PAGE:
Communities waiting for a new state-of-the-art waste processing facility to come online can send their trash to Penobscot Energy Recovery Co. in the meantime, but they have to pay extra to do so, a local board decided Thursday.
But opponents of the decision argued PERC is in part to blame for the delays in opening the new facility, and it’s wrong to let the Orrington-based waste company profit from the hangup.
While waiting for the new $69 million Fiberight waste processing plant to open in Hampden, most affected communities have resorted to landfilling to get rid of refuse. But others defied their new group contract and turned back to PERC, which held the coalition waste disposal pact until April 1.
On Thursday, the Municipal Review Committee Board of Directors voted 7-2 to allow any of its 115 member communities to send their waste to PERC for an additional $50 charge per ton, on top of the $70 tipping fee that is currently paid to Waste Management, which runs Crossroads Landfill in Norridgewock. Of the additional $50 fee, $20 would go to PERC and $30 would be given to Waste Management.
Central, northern and Down East communities who use the temporary waiver to send their waste to PERC will not be penalized under their waste disposal contracts, MRC Executive Director Greg Lounder said.
“Joining members would be granted a limited waiver from the exclusivity provisions of the Crossroads agreement to allow for interim delivery of [waste] to PERC and to provide assurance that such deliveries would not constitute a default under the Crossroads agreement,” the new agreement read.
Lounder, who did not take part in the vote, said he opposed the alternative. Other members blamed PERC’s appeal of Fiberight’s state-issued permits as the reason for the waste-to-biofuel plant’s delayed opening, which was supposed to be April 1.
In 2016, MRC decided to end its contract with Orrington-based PERC and work with its competitor, Fiberight, to build the 144,000-square-foot, $69 million facility in Hampden. Construction began in July 2016. But as of its April 1 deadline, the facility was months from completion, pushing waste from MRC cities and towns to landfills.
“We’ve known all along that landfill was our fallback,” board member Tony Smith said. “The way I do business is when I sign an agreement, I follow through with it.”
Board member Chip Reeves, who voted against the waiver, said he understands “there’s an emotional element out there, and it’s very real and it hurts, and it’s a tough one to take,” but he “can’t support the agreement.”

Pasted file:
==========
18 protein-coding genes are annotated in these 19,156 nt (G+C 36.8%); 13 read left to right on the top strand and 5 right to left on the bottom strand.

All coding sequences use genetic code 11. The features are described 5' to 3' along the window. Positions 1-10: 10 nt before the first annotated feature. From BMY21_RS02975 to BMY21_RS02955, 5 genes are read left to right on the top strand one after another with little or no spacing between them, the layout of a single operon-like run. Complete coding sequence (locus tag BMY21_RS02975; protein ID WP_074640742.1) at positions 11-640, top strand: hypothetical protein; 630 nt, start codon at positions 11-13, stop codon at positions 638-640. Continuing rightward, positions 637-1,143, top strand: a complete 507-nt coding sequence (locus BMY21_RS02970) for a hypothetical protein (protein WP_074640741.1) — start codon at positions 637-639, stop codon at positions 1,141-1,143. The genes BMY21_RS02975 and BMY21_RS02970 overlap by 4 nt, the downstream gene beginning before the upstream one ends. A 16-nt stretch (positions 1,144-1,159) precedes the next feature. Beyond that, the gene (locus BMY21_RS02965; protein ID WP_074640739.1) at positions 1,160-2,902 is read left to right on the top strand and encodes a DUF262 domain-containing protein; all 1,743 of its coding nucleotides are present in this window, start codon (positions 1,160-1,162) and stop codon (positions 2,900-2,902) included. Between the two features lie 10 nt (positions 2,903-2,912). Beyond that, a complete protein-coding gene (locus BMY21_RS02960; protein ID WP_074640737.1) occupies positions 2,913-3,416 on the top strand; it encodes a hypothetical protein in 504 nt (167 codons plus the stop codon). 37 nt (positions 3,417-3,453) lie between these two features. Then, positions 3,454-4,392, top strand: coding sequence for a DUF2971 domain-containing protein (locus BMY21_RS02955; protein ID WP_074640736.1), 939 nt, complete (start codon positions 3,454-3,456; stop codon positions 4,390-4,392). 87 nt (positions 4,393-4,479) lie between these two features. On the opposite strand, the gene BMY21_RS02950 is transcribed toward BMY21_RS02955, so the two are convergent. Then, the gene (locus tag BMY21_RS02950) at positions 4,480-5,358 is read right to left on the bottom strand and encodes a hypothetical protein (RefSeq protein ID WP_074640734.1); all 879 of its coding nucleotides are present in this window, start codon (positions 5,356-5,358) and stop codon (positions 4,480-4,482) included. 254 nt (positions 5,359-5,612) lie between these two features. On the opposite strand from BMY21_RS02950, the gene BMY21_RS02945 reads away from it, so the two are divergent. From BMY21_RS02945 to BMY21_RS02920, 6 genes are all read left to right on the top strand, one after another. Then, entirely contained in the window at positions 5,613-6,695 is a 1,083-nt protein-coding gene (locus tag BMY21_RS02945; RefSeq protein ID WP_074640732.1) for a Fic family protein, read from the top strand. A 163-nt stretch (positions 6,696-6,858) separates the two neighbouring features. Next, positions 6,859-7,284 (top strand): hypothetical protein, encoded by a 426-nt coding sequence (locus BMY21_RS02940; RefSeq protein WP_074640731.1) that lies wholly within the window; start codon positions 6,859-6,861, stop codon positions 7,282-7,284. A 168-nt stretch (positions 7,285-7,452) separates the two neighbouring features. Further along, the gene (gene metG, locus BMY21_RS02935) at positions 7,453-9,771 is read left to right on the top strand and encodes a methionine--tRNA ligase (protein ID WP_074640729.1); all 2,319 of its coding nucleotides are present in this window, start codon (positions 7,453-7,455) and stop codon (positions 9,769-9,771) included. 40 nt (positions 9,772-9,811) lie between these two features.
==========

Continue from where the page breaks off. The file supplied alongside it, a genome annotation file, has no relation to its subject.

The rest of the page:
“We are behind schedule, but again, it’s because there was an appeal. If we had not had that appeal we wouldn’t be here sitting talking about this now,” he said. “We’ve done too much hard work and we’re implementing it, and I just don’t think it’s fair to the majority of our communities that have joined to give a way out of an agreement that was signed.”
Board member and Orono Town Manager Sophie Wilson disagreed with Reeves.
“I don’t see where it hurts the MRC to allow communities, at their own cost, that feel strongly about this, an option,” she said. “My community is one that will pay the extra money to send our waste to PERC.”
There’s no threat to the MRC’s future relationship with Fiberight by allowing this option, she said. Instead, “I think we’re being responsive to a real concern from some of our members. If there are people willing to pay more money … I think we should offer that.”
The waiver was granted as a temporary solution until the Hampden waste-to-biofuel facility is completed. Since April 1, MRC communities have been sending their waste to Crossroads and the Juniper Ridge Landfill in Old Town as a fallback option, once it became clear the waste-to-biofuel Fiberight facility in Hampden was months behind its construction schedule. Once the facility is finished, it will have the capacity to process up to 180,000 tons of waste each year through anaerobic digestion and recycling.
Last month, five coastal communities, including Blue Hill and Surry, who share a transfer station opted to violate their MRC contracts in order to send their waste to PERC. MRC warned that communities who violate the contract could face “significant legal liability.”
Representatives from some of those towns were present at the Thursday board meeting, and board members suggested they fall in line with the waiver the organization has now offered and pay additional fees.
The board unanimously voted to send the five towns a “notice of default,” urging them to fall in line with the new parameters by July 1.
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